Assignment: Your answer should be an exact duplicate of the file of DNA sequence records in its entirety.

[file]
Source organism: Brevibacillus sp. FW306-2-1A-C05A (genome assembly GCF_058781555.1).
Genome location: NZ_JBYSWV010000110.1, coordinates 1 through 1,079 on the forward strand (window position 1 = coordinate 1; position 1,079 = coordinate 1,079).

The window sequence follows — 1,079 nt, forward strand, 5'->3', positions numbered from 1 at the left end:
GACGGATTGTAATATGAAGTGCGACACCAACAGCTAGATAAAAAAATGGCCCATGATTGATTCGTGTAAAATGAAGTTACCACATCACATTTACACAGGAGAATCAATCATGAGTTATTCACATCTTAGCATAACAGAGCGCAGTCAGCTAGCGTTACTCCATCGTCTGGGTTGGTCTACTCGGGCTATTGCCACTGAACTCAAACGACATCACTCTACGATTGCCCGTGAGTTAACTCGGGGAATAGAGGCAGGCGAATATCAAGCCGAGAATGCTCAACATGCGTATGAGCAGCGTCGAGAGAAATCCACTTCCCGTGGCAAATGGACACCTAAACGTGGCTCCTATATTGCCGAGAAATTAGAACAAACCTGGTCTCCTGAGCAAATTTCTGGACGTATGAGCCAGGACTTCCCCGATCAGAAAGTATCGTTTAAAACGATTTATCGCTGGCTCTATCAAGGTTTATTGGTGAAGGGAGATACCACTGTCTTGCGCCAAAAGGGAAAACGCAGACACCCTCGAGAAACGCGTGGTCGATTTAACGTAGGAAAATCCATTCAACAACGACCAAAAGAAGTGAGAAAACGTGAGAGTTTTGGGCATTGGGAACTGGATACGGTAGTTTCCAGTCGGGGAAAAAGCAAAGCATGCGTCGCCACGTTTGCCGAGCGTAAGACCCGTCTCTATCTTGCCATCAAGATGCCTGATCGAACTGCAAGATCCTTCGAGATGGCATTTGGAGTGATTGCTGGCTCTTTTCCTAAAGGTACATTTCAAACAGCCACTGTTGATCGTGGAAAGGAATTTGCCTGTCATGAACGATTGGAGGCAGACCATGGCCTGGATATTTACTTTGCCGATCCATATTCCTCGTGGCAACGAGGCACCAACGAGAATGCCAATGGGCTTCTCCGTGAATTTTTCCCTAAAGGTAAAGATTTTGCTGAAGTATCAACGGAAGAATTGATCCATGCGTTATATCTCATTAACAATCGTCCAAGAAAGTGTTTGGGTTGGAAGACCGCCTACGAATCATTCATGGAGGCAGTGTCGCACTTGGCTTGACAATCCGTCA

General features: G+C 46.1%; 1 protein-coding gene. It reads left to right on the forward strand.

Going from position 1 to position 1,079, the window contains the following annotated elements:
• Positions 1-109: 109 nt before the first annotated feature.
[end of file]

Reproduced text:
Source organism: Brevibacillus sp. FW306-2-1A-C05A (genome assembly GCF_058781555.1).
Genome location: NZ_JBYSWV010000110.1, coordinates 1 through 1,079 on the forward strand (window position 1 = coordinate 1; position 1,079 = coordinate 1,079).

The window sequence follows — 1,079 nt, forward strand, 5'->3', positions numbered from 1 at the left end:
GACGGATTGTAATATGAAGTGCGACACCAACAGCTAGATAAAAAAATGGCCCATGATTGATTCGTGTAAAATGAAGTTACCACATCACATTTACACAGGAGAATCAATCATGAGTTATTCACATCTTAGCATAACAGAGCGCAGTCAGCTAGCGTTACTCCATCGTCTGGGTTGGTCTACTCGGGCTATTGCCACTGAACTCAAACGACATCACTCTACGATTGCCCGTGAGTTAACTCGGGGAATAGAGGCAGGCGAATATCAAGCCGAGAATGCTCAACATGCGTATGAGCAGCGTCGAGAGAAATCCACTTCCCGTGGCAAATGGACACCTAAACGTGGCTCCTATATTGCCGAGAAATTAGAACAAACCTGGTCTCCTGAGCAAATTTCTGGACGTATGAGCCAGGACTTCCCCGATCAGAAAGTATCGTTTAAAACGATTTATCGCTGGCTCTATCAAGGTTTATTGGTGAAGGGAGATACCACTGTCTTGCGCCAAAAGGGAAAACGCAGACACCCTCGAGAAACGCGTGGTCGATTTAACGTAGGAAAATCCATTCAACAACGACCAAAAGAAGTGAGAAAACGTGAGAGTTTTGGGCATTGGGAACTGGATACGGTAGTTTCCAGTCGGGGAAAAAGCAAAGCATGCGTCGCCACGTTTGCCGAGCGTAAGACCCGTCTCTATCTTGCCATCAAGATGCCTGATCGAACTGCAAGATCCTTCGAGATGGCATTTGGAGTGATTGCTGGCTCTTTTCCTAAAGGTACATTTCAAACAGCCACTGTTGATCGTGGAAAGGAATTTGCCTGTCATGAACGATTGGAGGCAGACCATGGCCTGGATATTTACTTTGCCGATCCATATTCCTCGTGGCAACGAGGCACCAACGAGAATGCCAATGGGCTTCTCCGTGAATTTTTCCCTAAAGGTAAAGATTTTGCTGAAGTATCAACGGAAGAATTGATCCATGCGTTATATCTCATTAACAATCGTCCAAGAAAGTGTTTGGGTTGGAAGACCGCCTACGAATCATTCATGGAGGCAGTGTCGCACTTGGCTTGACAATCCGTCA

General features: G+C 46.1%; 1 protein-coding gene. It reads left to right on the forward strand.

Going from position 1 to position 1,079, the window contains the following annotated elements:
• Positions 1-109: 109 nt before the first annotated feature.